That march presented Monsanto and friends with a frightening new element—the danger that that grass roots anti-GMO protest would spread and make life even more difficult for GMO proliferation in Africa, in China, India, Latin America and of course eastern and western Europe. All indications are that the timing of the well-formulated TAZ interview, notably with a left newspaper openly opposed to Monsanto GMO, was an orchestrated attempt to “manage perceptions” and take the headwind out of the sails of the growing anti-GMO sentiment in the EU and abroad. For the moment, Monsanto has gained a tactical victory in propaganda points as the broad public takes the retreat at face value. As one experienced opponent of Monsanto GMO put it, it bears all the hallmarks of a slick PR campaign, “like a Burson & Marsteller tactic that applies to many controversial bad practices and part of why it works is that it takes a long time to build consumer/activist energy and momentum, whereas the PR-company can start on a very short runway …”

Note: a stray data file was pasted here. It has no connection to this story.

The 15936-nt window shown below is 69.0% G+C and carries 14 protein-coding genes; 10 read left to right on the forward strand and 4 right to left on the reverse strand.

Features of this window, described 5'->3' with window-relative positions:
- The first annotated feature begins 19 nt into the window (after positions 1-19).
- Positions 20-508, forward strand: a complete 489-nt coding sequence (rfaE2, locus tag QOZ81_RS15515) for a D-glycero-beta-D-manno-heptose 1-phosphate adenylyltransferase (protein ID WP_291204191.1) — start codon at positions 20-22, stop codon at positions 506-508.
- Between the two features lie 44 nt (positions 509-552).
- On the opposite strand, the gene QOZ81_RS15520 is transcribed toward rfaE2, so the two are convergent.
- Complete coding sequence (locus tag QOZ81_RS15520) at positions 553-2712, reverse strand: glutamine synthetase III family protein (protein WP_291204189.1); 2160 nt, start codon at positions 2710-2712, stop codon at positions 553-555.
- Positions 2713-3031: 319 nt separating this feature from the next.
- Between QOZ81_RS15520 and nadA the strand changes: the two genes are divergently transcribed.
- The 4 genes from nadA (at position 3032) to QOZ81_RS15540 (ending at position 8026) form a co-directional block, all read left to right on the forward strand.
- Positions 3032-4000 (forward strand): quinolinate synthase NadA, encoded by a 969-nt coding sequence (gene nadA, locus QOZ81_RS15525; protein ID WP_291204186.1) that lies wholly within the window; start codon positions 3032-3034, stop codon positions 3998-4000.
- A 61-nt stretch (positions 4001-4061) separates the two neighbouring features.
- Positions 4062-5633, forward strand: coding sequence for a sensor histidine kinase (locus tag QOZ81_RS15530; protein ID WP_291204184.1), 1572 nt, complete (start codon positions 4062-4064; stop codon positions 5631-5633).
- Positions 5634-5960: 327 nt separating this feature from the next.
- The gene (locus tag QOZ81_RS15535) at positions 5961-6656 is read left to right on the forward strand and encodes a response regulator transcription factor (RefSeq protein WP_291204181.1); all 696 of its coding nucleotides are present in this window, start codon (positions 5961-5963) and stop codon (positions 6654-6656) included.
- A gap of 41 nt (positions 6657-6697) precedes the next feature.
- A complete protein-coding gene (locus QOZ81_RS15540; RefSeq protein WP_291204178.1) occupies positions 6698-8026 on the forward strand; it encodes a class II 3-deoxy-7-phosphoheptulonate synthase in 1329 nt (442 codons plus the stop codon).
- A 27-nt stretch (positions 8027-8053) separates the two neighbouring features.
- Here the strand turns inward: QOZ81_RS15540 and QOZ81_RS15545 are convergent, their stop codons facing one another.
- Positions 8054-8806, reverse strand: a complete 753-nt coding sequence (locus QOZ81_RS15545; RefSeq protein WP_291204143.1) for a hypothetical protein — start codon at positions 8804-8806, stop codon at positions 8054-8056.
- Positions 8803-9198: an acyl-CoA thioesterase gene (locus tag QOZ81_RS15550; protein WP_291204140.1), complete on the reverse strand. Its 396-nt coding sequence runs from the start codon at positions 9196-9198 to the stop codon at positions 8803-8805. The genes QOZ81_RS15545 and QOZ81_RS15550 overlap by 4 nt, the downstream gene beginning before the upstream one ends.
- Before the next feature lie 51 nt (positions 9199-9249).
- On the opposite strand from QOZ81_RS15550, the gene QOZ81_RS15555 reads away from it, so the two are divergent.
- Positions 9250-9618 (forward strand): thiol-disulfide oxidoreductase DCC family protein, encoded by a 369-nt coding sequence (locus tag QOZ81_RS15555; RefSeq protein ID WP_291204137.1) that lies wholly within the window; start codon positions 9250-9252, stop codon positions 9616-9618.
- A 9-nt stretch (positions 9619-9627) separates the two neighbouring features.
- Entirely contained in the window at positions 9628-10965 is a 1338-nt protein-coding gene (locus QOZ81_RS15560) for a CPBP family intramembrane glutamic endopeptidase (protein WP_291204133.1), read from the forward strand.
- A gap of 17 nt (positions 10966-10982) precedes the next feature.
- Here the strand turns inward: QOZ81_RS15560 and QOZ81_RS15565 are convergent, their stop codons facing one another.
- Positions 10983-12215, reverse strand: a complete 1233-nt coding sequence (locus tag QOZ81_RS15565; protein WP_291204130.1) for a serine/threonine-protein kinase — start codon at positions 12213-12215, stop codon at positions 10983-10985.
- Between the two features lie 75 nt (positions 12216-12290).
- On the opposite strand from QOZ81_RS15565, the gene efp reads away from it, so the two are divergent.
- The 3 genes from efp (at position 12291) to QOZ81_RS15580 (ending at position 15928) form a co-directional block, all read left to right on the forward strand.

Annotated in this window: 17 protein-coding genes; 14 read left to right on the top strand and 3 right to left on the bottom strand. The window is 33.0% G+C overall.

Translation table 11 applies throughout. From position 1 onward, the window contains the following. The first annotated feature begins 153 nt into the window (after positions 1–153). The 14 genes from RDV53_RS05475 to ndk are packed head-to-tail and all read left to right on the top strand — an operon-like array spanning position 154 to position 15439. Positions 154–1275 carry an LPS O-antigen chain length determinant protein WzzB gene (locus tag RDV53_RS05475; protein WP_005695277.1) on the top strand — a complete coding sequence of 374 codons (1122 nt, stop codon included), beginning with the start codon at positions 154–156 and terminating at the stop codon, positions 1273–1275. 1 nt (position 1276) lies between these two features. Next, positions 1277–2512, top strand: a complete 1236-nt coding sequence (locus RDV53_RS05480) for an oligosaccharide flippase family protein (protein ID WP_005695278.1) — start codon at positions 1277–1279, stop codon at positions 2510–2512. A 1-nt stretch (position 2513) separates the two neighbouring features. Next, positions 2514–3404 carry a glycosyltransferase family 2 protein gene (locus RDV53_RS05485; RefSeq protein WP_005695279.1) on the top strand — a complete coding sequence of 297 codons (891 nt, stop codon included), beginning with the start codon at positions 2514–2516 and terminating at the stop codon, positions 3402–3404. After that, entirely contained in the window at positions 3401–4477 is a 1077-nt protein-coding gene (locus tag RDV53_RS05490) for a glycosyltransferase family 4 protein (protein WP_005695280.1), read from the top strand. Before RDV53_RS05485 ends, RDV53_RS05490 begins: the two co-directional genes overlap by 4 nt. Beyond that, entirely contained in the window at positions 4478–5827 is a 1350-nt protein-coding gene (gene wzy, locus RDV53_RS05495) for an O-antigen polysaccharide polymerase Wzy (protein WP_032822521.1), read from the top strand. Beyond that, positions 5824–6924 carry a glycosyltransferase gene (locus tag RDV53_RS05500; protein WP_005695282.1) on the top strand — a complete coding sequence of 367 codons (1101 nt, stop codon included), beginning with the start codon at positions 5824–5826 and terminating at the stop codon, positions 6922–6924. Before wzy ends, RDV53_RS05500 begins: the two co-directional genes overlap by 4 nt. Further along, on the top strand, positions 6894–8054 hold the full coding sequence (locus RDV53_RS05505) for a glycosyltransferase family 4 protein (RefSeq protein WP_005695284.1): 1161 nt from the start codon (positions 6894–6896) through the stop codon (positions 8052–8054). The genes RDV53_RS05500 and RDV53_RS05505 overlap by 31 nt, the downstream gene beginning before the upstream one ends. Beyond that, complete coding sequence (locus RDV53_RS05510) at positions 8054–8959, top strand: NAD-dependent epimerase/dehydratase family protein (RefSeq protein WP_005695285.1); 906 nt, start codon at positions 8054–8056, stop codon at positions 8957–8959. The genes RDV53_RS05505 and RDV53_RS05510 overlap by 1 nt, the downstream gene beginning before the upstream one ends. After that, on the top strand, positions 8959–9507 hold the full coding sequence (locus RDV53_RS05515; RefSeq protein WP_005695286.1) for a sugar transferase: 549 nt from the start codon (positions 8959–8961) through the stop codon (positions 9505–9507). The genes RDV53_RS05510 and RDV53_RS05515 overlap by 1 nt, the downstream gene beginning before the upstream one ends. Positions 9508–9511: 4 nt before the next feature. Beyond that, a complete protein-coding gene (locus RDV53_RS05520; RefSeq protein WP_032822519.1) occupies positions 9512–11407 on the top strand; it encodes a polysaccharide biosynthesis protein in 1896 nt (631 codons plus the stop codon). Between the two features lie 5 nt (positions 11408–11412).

What Monsanto has not done is to recall its already commercialized GMO Maize in the EU, that despite damning independent scientific study of some 200 rats over a two year span showing rats fed GMO maize and Monsanto Roundup herbicide showed dramatically more cancer tumors, higher death rates and organ damage compared with non-GMO-fed rats.
Moreover, Monsanto openly admits it is pushing its way deep into the eastern European market for seeds, though mentioning only conventional seeds. Monsanto Vice President for International Corporate Affairs, Jesus Madrazo, stated that the company has been focusing on gaining market share in the conventional corn market in Ukraine, and that Eastern Europe and South America are key growth areas for the company now.